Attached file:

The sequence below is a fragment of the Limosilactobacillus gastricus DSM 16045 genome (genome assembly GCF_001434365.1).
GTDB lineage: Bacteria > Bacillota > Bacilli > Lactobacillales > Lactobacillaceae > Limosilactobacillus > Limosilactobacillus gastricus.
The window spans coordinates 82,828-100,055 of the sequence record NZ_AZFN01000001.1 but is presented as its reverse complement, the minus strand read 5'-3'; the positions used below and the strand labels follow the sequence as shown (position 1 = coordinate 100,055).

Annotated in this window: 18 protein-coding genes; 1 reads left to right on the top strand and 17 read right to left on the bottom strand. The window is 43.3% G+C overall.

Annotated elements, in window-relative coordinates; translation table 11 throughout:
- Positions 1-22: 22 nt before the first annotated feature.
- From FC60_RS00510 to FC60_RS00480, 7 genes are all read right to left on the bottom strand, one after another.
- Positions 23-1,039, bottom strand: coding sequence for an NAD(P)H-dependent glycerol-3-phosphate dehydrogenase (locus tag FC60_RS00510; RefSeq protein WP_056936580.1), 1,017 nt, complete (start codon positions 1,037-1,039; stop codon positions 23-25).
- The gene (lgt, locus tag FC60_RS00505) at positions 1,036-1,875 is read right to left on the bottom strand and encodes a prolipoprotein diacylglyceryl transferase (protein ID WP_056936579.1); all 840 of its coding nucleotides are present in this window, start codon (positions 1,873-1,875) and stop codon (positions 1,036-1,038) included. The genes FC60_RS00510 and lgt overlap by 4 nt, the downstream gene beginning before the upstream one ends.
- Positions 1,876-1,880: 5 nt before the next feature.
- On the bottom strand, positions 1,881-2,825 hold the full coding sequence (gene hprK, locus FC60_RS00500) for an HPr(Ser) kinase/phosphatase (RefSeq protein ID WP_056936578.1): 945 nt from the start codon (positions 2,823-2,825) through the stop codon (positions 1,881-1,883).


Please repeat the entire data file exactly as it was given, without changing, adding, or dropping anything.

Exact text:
The sequence below is a fragment of the Limosilactobacillus gastricus DSM 16045 genome (genome assembly GCF_001434365.1).
GTDB lineage: Bacteria > Bacillota > Bacilli > Lactobacillales > Lactobacillaceae > Limosilactobacillus > Limosilactobacillus gastricus.
The window spans coordinates 82,828-100,055 of the sequence record NZ_AZFN01000001.1 but is presented as its reverse complement, the minus strand read 5'-3'; the positions used below and the strand labels follow the sequence as shown (position 1 = coordinate 100,055).

Annotated in this window: 18 protein-coding genes; 1 reads left to right on the top strand and 17 read right to left on the bottom strand. The window is 43.3% G+C overall.

Annotated elements, in window-relative coordinates; translation table 11 throughout:
- Positions 1-22: 22 nt before the first annotated feature.
- From FC60_RS00510 to FC60_RS00480, 7 genes are all read right to left on the bottom strand, one after another.
- Positions 23-1,039, bottom strand: coding sequence for an NAD(P)H-dependent glycerol-3-phosphate dehydrogenase (locus tag FC60_RS00510; RefSeq protein WP_056936580.1), 1,017 nt, complete (start codon positions 1,037-1,039; stop codon positions 23-25).
- The gene (lgt, locus tag FC60_RS00505) at positions 1,036-1,875 is read right to left on the bottom strand and encodes a prolipoprotein diacylglyceryl transferase (protein ID WP_056936579.1); all 840 of its coding nucleotides are present in this window, start codon (positions 1,873-1,875) and stop codon (positions 1,036-1,038) included. The genes FC60_RS00510 and lgt overlap by 4 nt, the downstream gene beginning before the upstream one ends.
- Positions 1,876-1,880: 5 nt before the next feature.
- On the bottom strand, positions 1,881-2,825 hold the full coding sequence (gene hprK, locus FC60_RS00500) for an HPr(Ser) kinase/phosphatase (RefSeq protein ID WP_056936578.1): 945 nt from the start codon (positions 2,823-2,825) through the stop codon (positions 1,881-1,883).